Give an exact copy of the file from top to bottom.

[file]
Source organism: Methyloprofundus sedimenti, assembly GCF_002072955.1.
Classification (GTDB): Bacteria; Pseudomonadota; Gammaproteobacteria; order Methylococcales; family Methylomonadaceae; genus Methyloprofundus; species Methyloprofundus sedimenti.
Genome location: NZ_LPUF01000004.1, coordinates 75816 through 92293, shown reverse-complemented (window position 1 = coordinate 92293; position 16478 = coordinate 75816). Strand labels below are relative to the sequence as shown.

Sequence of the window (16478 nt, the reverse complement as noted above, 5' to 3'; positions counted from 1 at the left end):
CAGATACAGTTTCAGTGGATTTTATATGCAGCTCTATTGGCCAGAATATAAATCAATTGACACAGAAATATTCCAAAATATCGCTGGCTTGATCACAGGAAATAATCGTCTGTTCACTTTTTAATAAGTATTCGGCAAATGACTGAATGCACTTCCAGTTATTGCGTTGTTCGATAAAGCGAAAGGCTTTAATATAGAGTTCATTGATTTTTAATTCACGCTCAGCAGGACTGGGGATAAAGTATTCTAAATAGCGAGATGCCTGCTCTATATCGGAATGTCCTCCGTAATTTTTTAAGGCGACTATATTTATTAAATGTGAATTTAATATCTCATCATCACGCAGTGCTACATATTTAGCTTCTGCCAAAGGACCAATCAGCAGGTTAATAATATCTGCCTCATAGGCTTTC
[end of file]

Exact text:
Source organism: Methyloprofundus sedimenti, assembly GCF_002072955.1.
Classification (GTDB): Bacteria; Pseudomonadota; Gammaproteobacteria; order Methylococcales; family Methylomonadaceae; genus Methyloprofundus; species Methyloprofundus sedimenti.
Genome location: NZ_LPUF01000004.1, coordinates 75816 through 92293, shown reverse-complemented (window position 1 = coordinate 92293; position 16478 = coordinate 75816). Strand labels below are relative to the sequence as shown.

Sequence of the window (16478 nt, the reverse complement as noted above, 5' to 3'; positions counted from 1 at the left end):
CAGATACAGTTTCAGTGGATTTTATATGCAGCTCTATTGGCCAGAATATAAATCAATTGACACAGAAATATTCCAAAATATCGCTGGCTTGATCACAGGAAATAATCGTCTGTTCACTTTTTAATAAGTATTCGGCAAATGACTGAATGCACTTCCAGTTATTGCGTTGTTCGATAAAGCGAAAGGCTTTAATATAGAGTTCATTGATTTTTAATTCACGCTCAGCAGGACTGGGGATAAAGTATTCTAAATAGCGAGATGCCTGCTCTATATCGGAATGTCCTCCGTAATTTTTTAAGGCGACTATATTTATTAAATGTGAATTTAATATCTCATCATCACGCAGTGCTACATATTTAGCTTCTGCCAAAGGACCAATCAGCAGGTTAATAATATCTGCCTCATAGGCTTTC